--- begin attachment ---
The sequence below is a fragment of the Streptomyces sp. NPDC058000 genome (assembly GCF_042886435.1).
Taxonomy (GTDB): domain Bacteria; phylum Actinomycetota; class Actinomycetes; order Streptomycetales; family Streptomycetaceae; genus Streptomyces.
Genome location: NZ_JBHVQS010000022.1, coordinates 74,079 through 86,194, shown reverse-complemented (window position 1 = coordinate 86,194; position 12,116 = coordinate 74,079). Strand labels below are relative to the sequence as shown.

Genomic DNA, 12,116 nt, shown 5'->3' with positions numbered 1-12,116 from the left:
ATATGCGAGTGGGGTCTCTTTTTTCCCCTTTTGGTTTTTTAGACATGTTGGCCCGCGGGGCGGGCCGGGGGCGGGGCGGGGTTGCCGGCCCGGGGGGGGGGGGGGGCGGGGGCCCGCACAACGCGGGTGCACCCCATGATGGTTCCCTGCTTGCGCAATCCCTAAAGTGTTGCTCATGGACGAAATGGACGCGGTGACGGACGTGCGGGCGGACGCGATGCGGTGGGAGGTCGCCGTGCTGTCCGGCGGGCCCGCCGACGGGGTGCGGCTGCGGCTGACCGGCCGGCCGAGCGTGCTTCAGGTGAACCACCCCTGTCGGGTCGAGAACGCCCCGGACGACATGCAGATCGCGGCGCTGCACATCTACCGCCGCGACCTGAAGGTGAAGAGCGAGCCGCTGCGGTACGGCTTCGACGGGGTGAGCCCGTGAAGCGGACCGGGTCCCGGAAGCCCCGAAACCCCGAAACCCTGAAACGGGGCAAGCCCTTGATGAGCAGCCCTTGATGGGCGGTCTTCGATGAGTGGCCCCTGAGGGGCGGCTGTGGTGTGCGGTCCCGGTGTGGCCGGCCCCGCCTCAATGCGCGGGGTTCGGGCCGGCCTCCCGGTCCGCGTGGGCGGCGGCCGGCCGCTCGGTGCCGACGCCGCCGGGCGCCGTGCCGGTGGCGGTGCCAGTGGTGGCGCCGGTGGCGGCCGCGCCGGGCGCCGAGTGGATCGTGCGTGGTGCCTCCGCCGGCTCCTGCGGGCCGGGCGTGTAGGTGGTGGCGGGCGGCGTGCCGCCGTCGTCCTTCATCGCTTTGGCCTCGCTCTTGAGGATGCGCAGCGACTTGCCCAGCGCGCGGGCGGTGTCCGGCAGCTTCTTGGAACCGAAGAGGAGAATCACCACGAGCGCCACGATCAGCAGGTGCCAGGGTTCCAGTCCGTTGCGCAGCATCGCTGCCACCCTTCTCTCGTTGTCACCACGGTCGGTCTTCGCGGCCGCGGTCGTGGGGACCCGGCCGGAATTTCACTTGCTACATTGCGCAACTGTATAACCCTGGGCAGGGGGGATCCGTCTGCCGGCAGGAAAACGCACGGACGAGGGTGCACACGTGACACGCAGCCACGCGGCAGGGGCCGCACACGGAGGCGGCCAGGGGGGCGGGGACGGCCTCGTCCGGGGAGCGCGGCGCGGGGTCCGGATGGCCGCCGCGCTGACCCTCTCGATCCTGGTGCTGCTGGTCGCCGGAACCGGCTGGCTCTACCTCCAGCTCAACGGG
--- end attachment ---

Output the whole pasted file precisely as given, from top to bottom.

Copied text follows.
The sequence below is a fragment of the Streptomyces sp. NPDC058000 genome (assembly GCF_042886435.1).
Taxonomy (GTDB): domain Bacteria; phylum Actinomycetota; class Actinomycetes; order Streptomycetales; family Streptomycetaceae; genus Streptomyces.
Genome location: NZ_JBHVQS010000022.1, coordinates 74,079 through 86,194, shown reverse-complemented (window position 1 = coordinate 86,194; position 12,116 = coordinate 74,079). Strand labels below are relative to the sequence as shown.

Genomic DNA, 12,116 nt, shown 5'->3' with positions numbered 1-12,116 from the left:
ATATGCGAGTGGGGTCTCTTTTTTCCCCTTTTGGTTTTTTAGACATGTTGGCCCGCGGGGCGGGCCGGGGGCGGGGCGGGGTTGCCGGCCCGGGGGGGGGGGGGGGCGGGGGCCCGCACAACGCGGGTGCACCCCATGATGGTTCCCTGCTTGCGCAATCCCTAAAGTGTTGCTCATGGACGAAATGGACGCGGTGACGGACGTGCGGGCGGACGCGATGCGGTGGGAGGTCGCCGTGCTGTCCGGCGGGCCCGCCGACGGGGTGCGGCTGCGGCTGACCGGCCGGCCGAGCGTGCTTCAGGTGAACCACCCCTGTCGGGTCGAGAACGCCCCGGACGACATGCAGATCGCGGCGCTGCACATCTACCGCCGCGACCTGAAGGTGAAGAGCGAGCCGCTGCGGTACGGCTTCGACGGGGTGAGCCCGTGAAGCGGACCGGGTCCCGGAAGCCCCGAAACCCCGAAACCCTGAAACGGGGCAAGCCCTTGATGAGCAGCCCTTGATGGGCGGTCTTCGATGAGTGGCCCCTGAGGGGCGGCTGTGGTGTGCGGTCCCGGTGTGGCCGGCCCCGCCTCAATGCGCGGGGTTCGGGCCGGCCTCCCGGTCCGCGTGGGCGGCGGCCGGCCGCTCGGTGCCGACGCCGCCGGGCGCCGTGCCGGTGGCGGTGCCAGTGGTGGCGCCGGTGGCGGCCGCGCCGGGCGCCGAGTGGATCGTGCGTGGTGCCTCCGCCGGCTCCTGCGGGCCGGGCGTGTAGGTGGTGGCGGGCGGCGTGCCGCCGTCGTCCTTCATCGCTTTGGCCTCGCTCTTGAGGATGCGCAGCGACTTGCCCAGCGCGCGGGCGGTGTCCGGCAGCTTCTTGGAACCGAAGAGGAGAATCACCACGAGCGCCACGATCAGCAGGTGCCAGGGTTCCAGTCCGTTGCGCAGCATCGCTGCCACCCTTCTCTCGTTGTCACCACGGTCGGTCTTCGCGGCCGCGGTCGTGGGGACCCGGCCGGAATTTCACTTGCTACATTGCGCAACTGTATAACCCTGGGCAGGGGGGATCCGTCTGCCGGCAGGAAAACGCACGGACGAGGGTGCACACGTGACACGCAGCCACGCGGCAGGGGCCGCACACGGAGGCGGCCAGGGGGGCGGGGACGGCCTCGTCCGGGGAGCGCGGCGCGGGGTCCGGATGGCCGCCGCGCTGACCCTCTCGATCCTGGTGCTGCTGGTCGCCGGAACCGGCTGGCTCTACCTCCAGCTCAACGGG